In his portion of the Joint Stipulation, defendant advances various bases to support the ALJ's rejection of Dr. Lee's opinion. (See Joint Stip. at 9-12.) However, a reviewing court cannot affirm the denial of benefits based on a reason not stated or finding not made by the ALJ, and defendant's after-the-fact attempt to supply acceptable bases for the ALJ's decision is unavailing. See, e.g., Connett, 340 F.3d at 874 (noting that a reviewing court is "constrained to review the reasons the ALJ asserts," and an ALJ's decision cannot be affirmed on the basis of evidence he did not discuss); Pinto v. Massanari, 249 F.3d 840, 847-48 (9th Cir. 2001)(an agency decision cannot be affirmed on the basis of a ground that the agency did not invoke in making its decision); see also Barbato v. Comm'r of Soc. Sec. Admin., 923 F. Supp. 1273, 1276 n.2 (C.D. Cal. 1996)(remand is appropriate when a decision does not adequately explain how a decision was reached, "[a]nd that is so even if [the Commissioner] can offer proper post hoc explanations for such unexplained conclusions," because "the Commissioner's decision must stand or fall with the reasons set forth in the ALJ's decision, as adopted by the Appeals Council")(citation omitted).

Accordingly, remand is required to allow the ALJ the opportunity to provide legally sufficient reasons for rejecting the opinion of Dr. Lee. On remand, the ALJ also may wish to develop the record further regarding the status of plaintiff's hip replacement surgery.

II. Remand Is Required.

The decision whether to remand for further proceedings or order an immediate award of benefits is within the district court's discretion. Harman v. Apfel, 211 F.3d 1172, 1175-78 (9th Cir. 2000). Where no useful purpose would be served by further administrative proceedings, or where the record has been fully developed, it is appropriate to exercise this discretion to direct an immediate award of benefits. Id. at 1179 ("the decision of whether to remand for further proceedings turns upon the likely utility of such proceedings"). However, where there are outstanding issues that must be resolved before a determination of disability can be made, and it is not clear from the record that the ALJ would be required to find the claimant disabled if all the evidence were properly evaluated, remand is appropriate. Id.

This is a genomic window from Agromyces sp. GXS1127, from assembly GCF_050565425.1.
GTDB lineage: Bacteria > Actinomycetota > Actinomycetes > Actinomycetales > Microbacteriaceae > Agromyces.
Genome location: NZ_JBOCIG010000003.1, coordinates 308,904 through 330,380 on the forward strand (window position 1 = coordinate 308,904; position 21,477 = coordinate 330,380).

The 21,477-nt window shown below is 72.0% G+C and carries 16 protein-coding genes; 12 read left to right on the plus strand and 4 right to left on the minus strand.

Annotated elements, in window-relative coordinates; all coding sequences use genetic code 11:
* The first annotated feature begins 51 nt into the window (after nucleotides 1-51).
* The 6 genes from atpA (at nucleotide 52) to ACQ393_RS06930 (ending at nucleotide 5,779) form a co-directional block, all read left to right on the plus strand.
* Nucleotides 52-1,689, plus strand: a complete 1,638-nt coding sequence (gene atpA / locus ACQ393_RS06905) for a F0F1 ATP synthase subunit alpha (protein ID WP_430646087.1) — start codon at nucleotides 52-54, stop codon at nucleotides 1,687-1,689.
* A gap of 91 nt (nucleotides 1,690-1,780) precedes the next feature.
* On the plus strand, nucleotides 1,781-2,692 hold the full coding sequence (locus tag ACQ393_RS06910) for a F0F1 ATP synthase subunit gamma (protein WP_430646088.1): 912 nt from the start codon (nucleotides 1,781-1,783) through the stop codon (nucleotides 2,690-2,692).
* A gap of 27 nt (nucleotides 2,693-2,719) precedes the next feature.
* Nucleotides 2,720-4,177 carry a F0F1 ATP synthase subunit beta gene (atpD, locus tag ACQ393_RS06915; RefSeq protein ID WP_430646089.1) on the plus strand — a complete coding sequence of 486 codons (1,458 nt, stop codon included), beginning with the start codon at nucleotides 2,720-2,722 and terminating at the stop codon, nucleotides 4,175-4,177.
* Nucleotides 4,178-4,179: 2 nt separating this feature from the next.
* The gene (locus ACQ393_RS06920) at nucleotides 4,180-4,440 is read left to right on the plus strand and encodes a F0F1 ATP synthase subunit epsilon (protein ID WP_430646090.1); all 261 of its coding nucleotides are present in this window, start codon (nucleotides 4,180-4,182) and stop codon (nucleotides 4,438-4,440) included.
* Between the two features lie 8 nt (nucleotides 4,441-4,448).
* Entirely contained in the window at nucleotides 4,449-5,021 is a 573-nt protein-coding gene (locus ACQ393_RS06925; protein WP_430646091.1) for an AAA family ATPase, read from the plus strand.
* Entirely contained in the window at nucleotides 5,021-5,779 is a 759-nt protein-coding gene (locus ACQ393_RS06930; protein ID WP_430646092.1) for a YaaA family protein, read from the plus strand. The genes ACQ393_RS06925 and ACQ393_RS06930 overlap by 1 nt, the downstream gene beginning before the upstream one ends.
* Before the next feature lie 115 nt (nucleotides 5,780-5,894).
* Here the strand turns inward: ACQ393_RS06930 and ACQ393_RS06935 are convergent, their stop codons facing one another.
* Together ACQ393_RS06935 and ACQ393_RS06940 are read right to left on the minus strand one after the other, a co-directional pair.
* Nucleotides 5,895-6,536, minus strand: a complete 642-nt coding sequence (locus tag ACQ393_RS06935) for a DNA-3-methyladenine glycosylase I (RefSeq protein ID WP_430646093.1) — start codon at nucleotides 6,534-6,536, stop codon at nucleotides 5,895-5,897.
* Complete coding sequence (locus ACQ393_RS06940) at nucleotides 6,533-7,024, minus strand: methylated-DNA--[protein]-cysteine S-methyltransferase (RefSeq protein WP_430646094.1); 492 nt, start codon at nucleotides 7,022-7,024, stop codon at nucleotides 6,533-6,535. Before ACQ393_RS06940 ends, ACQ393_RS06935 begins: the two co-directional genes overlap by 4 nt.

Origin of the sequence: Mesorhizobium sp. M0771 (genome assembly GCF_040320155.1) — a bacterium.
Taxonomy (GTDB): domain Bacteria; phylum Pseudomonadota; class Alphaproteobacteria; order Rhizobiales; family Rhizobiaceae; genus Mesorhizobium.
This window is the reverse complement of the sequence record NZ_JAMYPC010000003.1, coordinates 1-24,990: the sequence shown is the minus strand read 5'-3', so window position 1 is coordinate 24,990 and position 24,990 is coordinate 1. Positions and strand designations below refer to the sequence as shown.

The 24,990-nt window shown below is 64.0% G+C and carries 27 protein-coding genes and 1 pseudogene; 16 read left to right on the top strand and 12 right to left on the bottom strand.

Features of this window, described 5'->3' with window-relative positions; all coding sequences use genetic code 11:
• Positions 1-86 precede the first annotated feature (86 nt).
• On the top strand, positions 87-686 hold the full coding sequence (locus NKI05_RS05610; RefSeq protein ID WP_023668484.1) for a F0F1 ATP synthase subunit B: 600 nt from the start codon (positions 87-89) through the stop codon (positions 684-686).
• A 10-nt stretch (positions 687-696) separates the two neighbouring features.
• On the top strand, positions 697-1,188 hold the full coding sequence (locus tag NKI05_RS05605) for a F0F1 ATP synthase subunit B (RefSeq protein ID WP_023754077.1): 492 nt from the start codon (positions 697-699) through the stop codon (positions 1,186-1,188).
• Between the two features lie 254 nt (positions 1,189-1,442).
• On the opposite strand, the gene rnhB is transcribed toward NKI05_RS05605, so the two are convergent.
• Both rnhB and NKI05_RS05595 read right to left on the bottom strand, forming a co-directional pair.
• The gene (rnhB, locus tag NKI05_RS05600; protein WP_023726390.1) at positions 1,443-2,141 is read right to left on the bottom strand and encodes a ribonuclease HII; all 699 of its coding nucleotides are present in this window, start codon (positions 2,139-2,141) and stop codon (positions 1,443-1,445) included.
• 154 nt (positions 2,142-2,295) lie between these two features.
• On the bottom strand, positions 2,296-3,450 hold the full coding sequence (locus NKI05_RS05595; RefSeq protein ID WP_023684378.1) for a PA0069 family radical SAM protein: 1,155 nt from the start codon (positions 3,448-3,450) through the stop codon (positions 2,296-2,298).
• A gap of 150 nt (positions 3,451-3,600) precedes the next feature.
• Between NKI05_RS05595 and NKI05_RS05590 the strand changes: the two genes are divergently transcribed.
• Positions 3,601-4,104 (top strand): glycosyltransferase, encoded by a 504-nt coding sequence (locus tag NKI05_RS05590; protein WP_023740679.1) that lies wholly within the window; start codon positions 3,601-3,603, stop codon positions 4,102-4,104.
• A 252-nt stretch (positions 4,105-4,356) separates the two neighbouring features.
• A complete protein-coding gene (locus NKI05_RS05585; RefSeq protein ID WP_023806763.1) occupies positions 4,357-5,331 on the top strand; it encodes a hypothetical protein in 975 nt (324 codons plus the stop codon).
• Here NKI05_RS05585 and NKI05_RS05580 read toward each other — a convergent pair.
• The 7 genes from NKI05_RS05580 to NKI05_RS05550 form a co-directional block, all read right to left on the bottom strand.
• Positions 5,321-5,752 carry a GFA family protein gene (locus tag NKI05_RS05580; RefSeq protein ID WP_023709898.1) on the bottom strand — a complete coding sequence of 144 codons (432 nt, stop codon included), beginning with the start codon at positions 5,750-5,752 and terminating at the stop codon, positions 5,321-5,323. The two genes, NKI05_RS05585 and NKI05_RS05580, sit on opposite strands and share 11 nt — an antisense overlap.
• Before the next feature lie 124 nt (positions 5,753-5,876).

Here, remand is the appropriate remedy to allow the ALJ the opportunity to remedy the above-mentioned deficiencies and errors. See, e.g., Benecke v. Barnhart, 379 F.3d 587, 593 (9th Cir. 2004)(remand for further proceedings is appropriate if enhancement of the record would be useful); McAllister, 888 F.2d at 603 (remand appropriate to remedy defects in the record).

Although plaintiff has not challenged the ALJ's conclusion that plaintiff's mental impairment is not severe, the record is replete with references to and diagnoses of depression, and plaintiff is taking medication for depression. (See e.g., A.R. 100, 128, 142, 164-67, 182, 186, 197, 232, 240.) Even the ALJ notes that plaintiff has been diagnosed with "depression, NOS" and assessed with a GAF of 55. (A.R. 23.) On remand, the ALJ must consider the impact of all of plaintiff's impairments, whether severe or not, on his ability to engage in and sustain full-time work. See Erickson v. Shalala, 9 F.3d 813, 817 (9th Cir. 1993)(ALJ must consider "all factors" that might have a significant impact on claimant's ability to work); see also 20 C.F.R. § 416.945(e) ("we will consider the limiting effects of all your impairment(s), even those that are not severe").


Accordingly, for the reasons stated above, IT IS ORDERED that the decision of the Commissioner is REVERSED, and this case is REMANDED for further proceedings consistent with this Memorandum Opinion and Order.

IT IS FURTHER ORDERED that the Clerk of the Court shall serve copies of this Memorandum Opinion and Order and the Judgment on counsel for plaintiff and for defendant.